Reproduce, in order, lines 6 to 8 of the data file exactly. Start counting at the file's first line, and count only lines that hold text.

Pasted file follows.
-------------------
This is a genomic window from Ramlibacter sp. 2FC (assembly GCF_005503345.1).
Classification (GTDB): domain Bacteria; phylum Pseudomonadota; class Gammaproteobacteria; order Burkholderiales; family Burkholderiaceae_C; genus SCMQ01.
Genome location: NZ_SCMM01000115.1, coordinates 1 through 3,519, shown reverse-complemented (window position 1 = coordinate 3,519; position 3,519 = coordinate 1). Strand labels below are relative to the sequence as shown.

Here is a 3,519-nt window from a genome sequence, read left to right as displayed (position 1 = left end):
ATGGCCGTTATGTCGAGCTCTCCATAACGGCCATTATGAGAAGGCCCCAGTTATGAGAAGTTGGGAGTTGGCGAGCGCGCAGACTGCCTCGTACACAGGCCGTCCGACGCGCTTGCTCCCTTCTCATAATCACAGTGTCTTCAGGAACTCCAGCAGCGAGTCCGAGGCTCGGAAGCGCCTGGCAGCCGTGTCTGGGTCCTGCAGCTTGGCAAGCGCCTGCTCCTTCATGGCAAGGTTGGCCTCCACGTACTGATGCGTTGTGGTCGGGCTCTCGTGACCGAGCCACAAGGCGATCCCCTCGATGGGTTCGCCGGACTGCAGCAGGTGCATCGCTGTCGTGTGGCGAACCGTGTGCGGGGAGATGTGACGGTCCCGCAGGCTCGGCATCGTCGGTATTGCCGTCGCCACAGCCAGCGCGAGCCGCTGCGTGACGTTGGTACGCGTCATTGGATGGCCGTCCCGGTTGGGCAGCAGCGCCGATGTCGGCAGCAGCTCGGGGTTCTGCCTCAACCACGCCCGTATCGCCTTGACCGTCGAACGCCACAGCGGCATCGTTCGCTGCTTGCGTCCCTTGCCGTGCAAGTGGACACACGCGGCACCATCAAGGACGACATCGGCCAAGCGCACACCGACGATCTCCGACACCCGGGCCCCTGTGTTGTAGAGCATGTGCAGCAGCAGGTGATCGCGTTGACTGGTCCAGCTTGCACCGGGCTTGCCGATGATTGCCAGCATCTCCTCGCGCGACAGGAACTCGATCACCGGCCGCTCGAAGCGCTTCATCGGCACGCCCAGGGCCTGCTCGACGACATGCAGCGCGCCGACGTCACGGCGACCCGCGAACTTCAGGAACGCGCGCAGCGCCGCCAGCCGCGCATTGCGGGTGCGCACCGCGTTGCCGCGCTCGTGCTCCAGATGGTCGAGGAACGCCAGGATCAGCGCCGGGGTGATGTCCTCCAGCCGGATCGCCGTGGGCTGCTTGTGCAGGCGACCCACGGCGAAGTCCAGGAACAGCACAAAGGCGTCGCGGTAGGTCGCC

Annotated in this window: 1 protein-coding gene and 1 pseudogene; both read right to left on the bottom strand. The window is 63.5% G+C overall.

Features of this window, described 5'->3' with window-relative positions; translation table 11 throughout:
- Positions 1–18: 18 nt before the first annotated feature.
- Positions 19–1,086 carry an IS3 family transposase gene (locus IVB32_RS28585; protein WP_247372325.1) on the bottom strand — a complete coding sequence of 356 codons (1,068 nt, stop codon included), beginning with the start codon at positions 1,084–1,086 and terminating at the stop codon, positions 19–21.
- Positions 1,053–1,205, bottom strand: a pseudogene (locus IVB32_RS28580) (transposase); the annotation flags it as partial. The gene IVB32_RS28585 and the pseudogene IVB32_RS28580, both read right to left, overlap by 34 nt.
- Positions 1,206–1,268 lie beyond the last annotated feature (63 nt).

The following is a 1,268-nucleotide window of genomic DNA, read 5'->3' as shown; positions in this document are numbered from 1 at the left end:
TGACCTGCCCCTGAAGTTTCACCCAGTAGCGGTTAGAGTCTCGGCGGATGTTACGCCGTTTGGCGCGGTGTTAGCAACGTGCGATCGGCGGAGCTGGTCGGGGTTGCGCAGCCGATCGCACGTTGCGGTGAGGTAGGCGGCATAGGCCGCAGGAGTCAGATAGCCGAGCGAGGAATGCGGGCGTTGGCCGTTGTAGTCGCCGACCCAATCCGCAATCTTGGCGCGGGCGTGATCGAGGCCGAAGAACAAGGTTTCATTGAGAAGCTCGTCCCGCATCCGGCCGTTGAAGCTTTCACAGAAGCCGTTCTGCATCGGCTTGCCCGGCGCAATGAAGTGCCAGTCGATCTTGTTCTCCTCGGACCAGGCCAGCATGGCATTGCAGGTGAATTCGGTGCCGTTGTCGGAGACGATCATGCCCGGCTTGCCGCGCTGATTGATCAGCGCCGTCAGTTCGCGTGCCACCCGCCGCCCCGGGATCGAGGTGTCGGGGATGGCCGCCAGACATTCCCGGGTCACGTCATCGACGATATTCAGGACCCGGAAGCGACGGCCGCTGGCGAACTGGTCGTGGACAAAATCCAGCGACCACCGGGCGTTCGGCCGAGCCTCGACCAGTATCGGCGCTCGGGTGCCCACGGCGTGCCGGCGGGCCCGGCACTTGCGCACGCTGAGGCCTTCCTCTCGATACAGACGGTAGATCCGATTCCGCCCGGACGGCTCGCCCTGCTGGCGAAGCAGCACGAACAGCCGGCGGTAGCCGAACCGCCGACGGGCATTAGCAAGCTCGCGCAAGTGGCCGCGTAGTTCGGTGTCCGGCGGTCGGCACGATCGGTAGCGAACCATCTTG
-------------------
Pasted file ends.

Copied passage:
Annotated in this window: 1 protein-coding gene and 1 pseudogene; both read right to left on the bottom strand. The window is 63.5% G+C overall.

Features of this window, described 5'->3' with window-relative positions; translation table 11 throughout:
- Positions 1–18: 18 nt before the first annotated feature.